Dear Editor: Wow! Sorry if I must step up to the plate and be yet another curmudgeon, but I was stunned at Dana Desonie's diatribe (Nov. 28, AFN) over a single line from D. Kennedy's "Halloween is scary..." commentary (Oct. 31, AFN ). Contrary to Dana's point of view, scientists by the droves are abandoning the global warming theories... now that it's considered safe to speak out. For quite awhile there scientists feared peer pressure and job loss... just Google "global warming" and "consensus" (isn't that a nasty word). Check out the Wikipedia list of dissenting scientists. Check out "Governor Plans to Fire Oregon Climatologist for Skeptical View on Global Warming," NOAA (National Oceanic and Atmospheric Administration) employees threatened with firing for being skeptical, and then ponder why the hurricane predictions since Katrina have been completely wrong. Desonie's apparent worship of Al Gore's An Inconvenient Truth is really appalling... the movie is stock full of lies... the mathematical subterfuge that Gore-advisors Michael Mann and Phil Jones used will produce the sudden step-up (so-called hockey stick pattern) in temperature even when fed totally random data. I would label this criminal intent to defraud and fleece the sheep of more tax money and carbon credit payoffs. But, yep, I'm just another curmudgeon, though MIT-educated I've been called many times by the likes of Dana, "just another parent/grandparent," what would I know. Personally though I think things are changing for the better. Only Desonie (PhD!) and a bunch of village idiots from the Chicken Little crowd still subscribe to global warming as man-made. Jim Thompson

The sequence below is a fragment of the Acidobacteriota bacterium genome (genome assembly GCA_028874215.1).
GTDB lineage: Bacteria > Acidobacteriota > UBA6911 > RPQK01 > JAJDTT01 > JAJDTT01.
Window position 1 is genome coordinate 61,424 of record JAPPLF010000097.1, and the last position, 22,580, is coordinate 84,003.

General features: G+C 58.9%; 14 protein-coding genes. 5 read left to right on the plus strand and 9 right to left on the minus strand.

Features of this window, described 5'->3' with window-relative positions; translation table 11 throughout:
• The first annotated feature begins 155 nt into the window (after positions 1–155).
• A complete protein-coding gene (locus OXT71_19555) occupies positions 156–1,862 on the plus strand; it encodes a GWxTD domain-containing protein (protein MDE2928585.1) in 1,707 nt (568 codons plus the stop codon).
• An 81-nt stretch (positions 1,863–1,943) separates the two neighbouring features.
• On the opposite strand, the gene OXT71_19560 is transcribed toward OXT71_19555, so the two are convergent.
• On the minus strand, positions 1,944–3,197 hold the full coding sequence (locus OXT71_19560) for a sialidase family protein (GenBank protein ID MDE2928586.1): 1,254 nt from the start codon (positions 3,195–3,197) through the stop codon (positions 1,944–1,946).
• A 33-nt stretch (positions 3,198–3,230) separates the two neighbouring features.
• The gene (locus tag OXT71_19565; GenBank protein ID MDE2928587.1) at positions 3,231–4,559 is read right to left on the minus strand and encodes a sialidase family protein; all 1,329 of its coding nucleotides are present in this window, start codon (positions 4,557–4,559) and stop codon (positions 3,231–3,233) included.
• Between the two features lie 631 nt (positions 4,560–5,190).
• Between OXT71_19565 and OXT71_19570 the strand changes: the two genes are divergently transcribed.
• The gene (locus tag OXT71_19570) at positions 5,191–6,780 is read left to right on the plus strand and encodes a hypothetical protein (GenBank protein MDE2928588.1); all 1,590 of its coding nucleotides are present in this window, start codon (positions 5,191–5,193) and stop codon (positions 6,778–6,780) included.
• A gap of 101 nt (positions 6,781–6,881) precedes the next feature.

Dear Editor: While the commentary by D. Kennedy of Oct. 31 has much to respond to, I would like to focus on just the phrase, "global warming is unsettled science." It's easy to see how so many people have been misled into thinking this since much of what they know about global warming science has come from the media. Journalists are taught to present a "balanced" view of issues, but as the number of scientists who are climate skeptics has dwindled, those journalists have had to air the views of the few remaining holdouts. Most of these skeptics have been shown to have received money from the energy industry. For example, according to the Center for Media and Democracy, Arizona State University's own climate skeptic, Dr. Robert C. Balling, has received more than $400,000 in funding from organizations such as ExxonMobil, the British Coal Corporation, Cyprus Minerals and OPEC. When journalists have to search hard to find dissenting opinions, this means that giving "balance" to the issue is inherently imbalanced. A recent study showed that more than half of news and magazine articles publish both sides of the global warming issue. But, in recent years, the scientific viewpoint has unified. Professor Naomi Oreske, a historian at the University of California San Diego, surveyed peer-reviewed scientific journals, which are the mainstay of academic science. Of the 928 papers on climate change published between 1993 and 2003, none dissented from the consensus opinion. Her work was published in 2004 in the prestigious journal Science. The most prestigious scientific organizations in the world now agree that global warming is largely attributable to human activities, including the National Academy of Sciences (U.S.). Most noteworthy is the Intergovernmental Panel on Climate Change, which shared the 2007 Nobel Peace Prize with Al Gore. Since 1988 when the United Nations convened the panel, approximately 2,000 international scientists have joined to help evaluate the state of climate science. The evolution of their consensus is shown by the increasing blame they place on human activities for rising temperatures. Their 1990 report stated that added greenhouse gases were likely the cause of some of the warming but the range of temperature increase was within what could be expected from natural climate variation. By 2007 the fourth report called global warming "unequivocal" and said with over 90 percent certainty that the warming taking place since 1950 had been caused by human activities. Just because an opinion is popular does not mean it is right, and science is littered with examples of times when the consensus opinion turned out to be wrong. What is so compelling about the global warming idea is that so many highly regarded scientists who were skeptics have changed their minds as more and more of the data that are collected support it. Certainly the vast majority of these data are generated by good scientists generating reasonable hypotheses, testing them using the scientific method, creating solid interpretations and publishing in respected peer-reviewed journals. There are people who think that scientists jump on the global warming bandwagon to profit in some way. But it seems unlikely that so many scientists could support an untrue hypothesis for personal gain. It is more likely that climate skeptics profit from their dissenting views. More people like to hear that global warming is a fiction and so these skeptics sell a lot of books. In truth, recognizing the reality of global warming is not pleasant for scientists or private citizens: There is no pleasure in looking at one's children and being pessimistic about what their futures will hold. Probably the AFN thinks that its readers will think that Kennedy's curmudgeonly views are cute. But to permit a retired insurance salesman newspaper space to address a scientific topic on which he provides no scientific data and that will affect the futures of our children and grandchildren - and even those of us who are not quite yet curmudgeonly - is simply dangerous. Dana Desonie, Ph.D.